Associate Professor, Psychiatry, Perelman School of Medicine

Equitable Access to Cognitive Behavioral Therapy (CBT)
A licensed clinical psychologist, Creed is the founder of the Penn Collaborative for CBT and Implementation Science, a center that emphasizes public-academic partnerships to increase equitable access to CBT and other evidence-based practices (EBPs); she is always seeking collaborators. She has been involved in community mental health partnerships for 17 years with the City of Philadelphia Department of Behavioral Health and Intellectual disAbility Services (DBHIDS) and directs the Penn Beck Community Initiative, a program to foster CBT in community mental health. She also has strong industry ties at the intersection of mental health and tech/artificial intelligence (AI). Current collaboration opportunities include broadening access to high quality mental health care beyond traditional therapy settings, and testing AI-driven supervision and fidelity measurement in community mental health.

Mario DeMarco, MD, MPH
Associate Professor, Clinical Family Medicine and Community Health, Perelman School of Medicine

Interconception Care for Mother and Children
“I’m a public health enthusiast, maternal health advocate, and a health policy wannabe and I’m looking to meet other people who are interested in those same things,” said DeMarco who is heavily involved in interconception care, or care provided to mothers between pregnancies to improve outcomes for mothers, newborns, and children. “We work to build medical homes offering one-stop shopping. For maternal child health, having this type of interaction where you can do [mother and child] care is really like the medical home for families.” He currently leads a Pennsylvania Department of Health grant to expand interconception care to more sites across Pennsylvania and leads a grant from the Health Resources and Services Administration (HRSA) to train primary care physicians in high-risk maternity care to improve maternal health outcomes. 

Sarah Gutman, MD, MSPH
Assistant Professor, OB/GYN, Perelman School of Medicine

Prenatal and Abortion Patient Peer Support Groups
Gutman’s fun fact is that she met her husband while working in Haiti and dated for two months before she convinced him to move from Israel to the U.S. where they now have two children. “My research interest is in group care in the prenatal care and in the abortion care setting where women peer groups help support each other. I’m a family planning fellow, trained abortion advocate, and so most of my research has looked at evidence-based policies to help create policy in the U. S. and especially here in Pennsylvania, that can help keep abortion access available and legal for women,” she said. “I’m looking to LDI to find mentorship, particularly navigating projects that use evidence-based medicine to change policy and clinical practices, in obstetrics, and within complex family planning.”

Vinay Kampalath, MD, DTMH
Assistant Professor, Pediatrics, Perelman School of Medicine

International Humanitarian Emergencies
A rock climbing and vegan recipe enthusiast, Kampalath’s fun fact is that he has just come back from visiting his 83rd country. Much of this travel is related to his collaborative work with the World Health Organization, the University of Geneva, and other non-governmental organizations. His research on humanitarian emergencies, universal health coverage, emergency care development, and health systems has taken him to Laos, Bhutan, India, Bangladesh, Jordan, Greece, Botswana, South Africa, Sierra Leone, and Poland. He comes to LDI looking for cross-disciplinary collaborators on issues related to global health system strengthening, policy and financing. He is also working on projects related to migration and health in Europe, child morbidity and mortality in Syria, pediatric COVID-19 infection, and point-of-care ultrasound in the diagnosis of childhood pneumonia.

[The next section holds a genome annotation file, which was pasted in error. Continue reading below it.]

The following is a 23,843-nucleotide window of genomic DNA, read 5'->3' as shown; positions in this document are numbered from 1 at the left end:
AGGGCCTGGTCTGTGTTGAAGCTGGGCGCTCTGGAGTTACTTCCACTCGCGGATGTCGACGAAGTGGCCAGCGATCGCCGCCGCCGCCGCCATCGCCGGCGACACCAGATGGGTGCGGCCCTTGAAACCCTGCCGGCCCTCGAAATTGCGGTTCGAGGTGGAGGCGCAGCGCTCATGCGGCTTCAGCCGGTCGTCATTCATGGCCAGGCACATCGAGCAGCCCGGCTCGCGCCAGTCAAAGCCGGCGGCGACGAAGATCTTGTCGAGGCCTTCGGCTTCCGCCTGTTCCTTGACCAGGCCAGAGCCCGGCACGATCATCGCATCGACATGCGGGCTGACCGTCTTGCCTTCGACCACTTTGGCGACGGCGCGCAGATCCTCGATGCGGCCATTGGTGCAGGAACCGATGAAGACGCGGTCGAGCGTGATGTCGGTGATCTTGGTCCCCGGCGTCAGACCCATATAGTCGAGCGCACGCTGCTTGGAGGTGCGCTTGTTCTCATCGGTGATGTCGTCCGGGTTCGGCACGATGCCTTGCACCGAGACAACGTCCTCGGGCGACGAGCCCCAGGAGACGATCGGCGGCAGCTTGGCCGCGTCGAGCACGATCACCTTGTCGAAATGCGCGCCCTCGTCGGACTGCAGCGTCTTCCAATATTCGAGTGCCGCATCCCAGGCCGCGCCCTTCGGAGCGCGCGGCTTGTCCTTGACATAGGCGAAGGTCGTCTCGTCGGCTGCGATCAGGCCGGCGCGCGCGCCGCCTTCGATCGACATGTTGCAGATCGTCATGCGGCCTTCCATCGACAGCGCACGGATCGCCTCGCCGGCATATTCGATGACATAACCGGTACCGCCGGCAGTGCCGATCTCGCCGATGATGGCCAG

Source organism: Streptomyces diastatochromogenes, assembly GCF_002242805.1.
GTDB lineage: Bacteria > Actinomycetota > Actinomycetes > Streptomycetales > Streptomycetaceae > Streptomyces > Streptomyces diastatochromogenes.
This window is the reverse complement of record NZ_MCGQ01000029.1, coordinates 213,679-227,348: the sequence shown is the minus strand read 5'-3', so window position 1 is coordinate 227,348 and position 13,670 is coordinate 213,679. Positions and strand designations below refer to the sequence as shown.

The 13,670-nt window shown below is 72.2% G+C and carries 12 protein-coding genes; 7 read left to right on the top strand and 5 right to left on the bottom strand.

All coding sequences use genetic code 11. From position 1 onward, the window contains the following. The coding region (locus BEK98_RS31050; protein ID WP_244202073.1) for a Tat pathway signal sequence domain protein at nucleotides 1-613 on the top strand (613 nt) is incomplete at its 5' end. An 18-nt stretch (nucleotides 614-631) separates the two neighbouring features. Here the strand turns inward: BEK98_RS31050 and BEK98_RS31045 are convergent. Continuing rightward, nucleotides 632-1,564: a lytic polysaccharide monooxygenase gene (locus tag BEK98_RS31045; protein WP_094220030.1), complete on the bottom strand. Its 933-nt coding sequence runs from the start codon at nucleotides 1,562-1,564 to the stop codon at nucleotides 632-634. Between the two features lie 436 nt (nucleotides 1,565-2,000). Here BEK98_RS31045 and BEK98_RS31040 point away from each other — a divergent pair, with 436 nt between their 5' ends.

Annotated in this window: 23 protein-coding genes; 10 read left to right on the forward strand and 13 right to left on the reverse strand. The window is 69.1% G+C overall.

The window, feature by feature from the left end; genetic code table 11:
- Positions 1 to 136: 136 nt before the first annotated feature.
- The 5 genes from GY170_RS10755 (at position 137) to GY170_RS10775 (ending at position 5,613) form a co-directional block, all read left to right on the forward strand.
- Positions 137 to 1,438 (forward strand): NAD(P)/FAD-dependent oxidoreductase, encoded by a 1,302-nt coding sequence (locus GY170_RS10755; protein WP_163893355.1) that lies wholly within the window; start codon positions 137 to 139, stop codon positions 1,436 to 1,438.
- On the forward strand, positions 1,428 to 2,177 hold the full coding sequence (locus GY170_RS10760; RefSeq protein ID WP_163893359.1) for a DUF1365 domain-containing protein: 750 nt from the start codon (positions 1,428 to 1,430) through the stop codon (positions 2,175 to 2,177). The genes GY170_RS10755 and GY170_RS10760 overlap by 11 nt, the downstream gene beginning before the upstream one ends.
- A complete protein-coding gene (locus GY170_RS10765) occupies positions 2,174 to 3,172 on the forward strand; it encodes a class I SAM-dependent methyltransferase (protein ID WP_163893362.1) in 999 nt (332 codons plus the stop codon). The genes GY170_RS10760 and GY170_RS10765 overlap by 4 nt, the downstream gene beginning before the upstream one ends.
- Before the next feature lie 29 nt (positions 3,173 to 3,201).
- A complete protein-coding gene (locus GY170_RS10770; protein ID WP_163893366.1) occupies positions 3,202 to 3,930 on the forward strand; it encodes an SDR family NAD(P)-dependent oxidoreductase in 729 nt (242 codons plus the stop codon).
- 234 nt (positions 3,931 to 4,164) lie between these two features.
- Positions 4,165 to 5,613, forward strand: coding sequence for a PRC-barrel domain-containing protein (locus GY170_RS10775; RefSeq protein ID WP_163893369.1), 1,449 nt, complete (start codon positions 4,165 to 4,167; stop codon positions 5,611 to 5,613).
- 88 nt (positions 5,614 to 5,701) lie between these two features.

Garrett Keim, MD
Assistant Professor, Anesthesia and Critical Care Medicine, Perelman School of Medicine

Pediatric Respiratory Failure
Keim’s fun fact is that he has “achieved absolute mediocrity” in his hobbies of biking, baking, and beer brewing. The CHOP Pediatric Intensivist’s research focuses on pediatric respiratory failure and mechanical ventilation and works to improve how mechanical ventilation is set and adjusted. “When I first went into critical care, I didn’t focus that much on what happened before or after, outside of what was immediately important to the care,” he said. “But over time, I realized that just survival is not good enough and we really need to care more about what’s happening with these children over the long term. That’s how I became interested in post-discharge outcomes in intensive care unit (ICU) survivors and long-term outcomes for critically ill children based on differences in socioeconomic and racial factors that really are not well examined at all in pediatric critical care.”

Elizabeth Nesoff, PhD, MPH
Assistant Professor, Biostatistics, Epidemiology & Informatics, Perelman School of Medicine

Measuring Built Neighborhood Environments
Nesoff noted that it was hard to come up with a fun fact because when she is not working, she’s engaged with her children and dog. But she did point out that she has a really strong commitment to women’s education in the STEM fields and has provided 48 undergrads with research opportunities in STEM-related areas. A Senior Scholar in the Penn Injury Science Center, she is a social epidemiologist focused on the intersection of substance use, the neighborhood environment, injury prevention, and health disparities. “We’ve developed new tools for measuring the built environment in neighborhoods using things like systematic social observation,” she said. “If that is something that you’re interested in, I’m happy to talk about it. I also have some experience with mixed qualitative and quantitative methods, survey development, and psychometrics.”

Phillip Pierorazio, MD
Professor, Urology, Perelman School of Medicine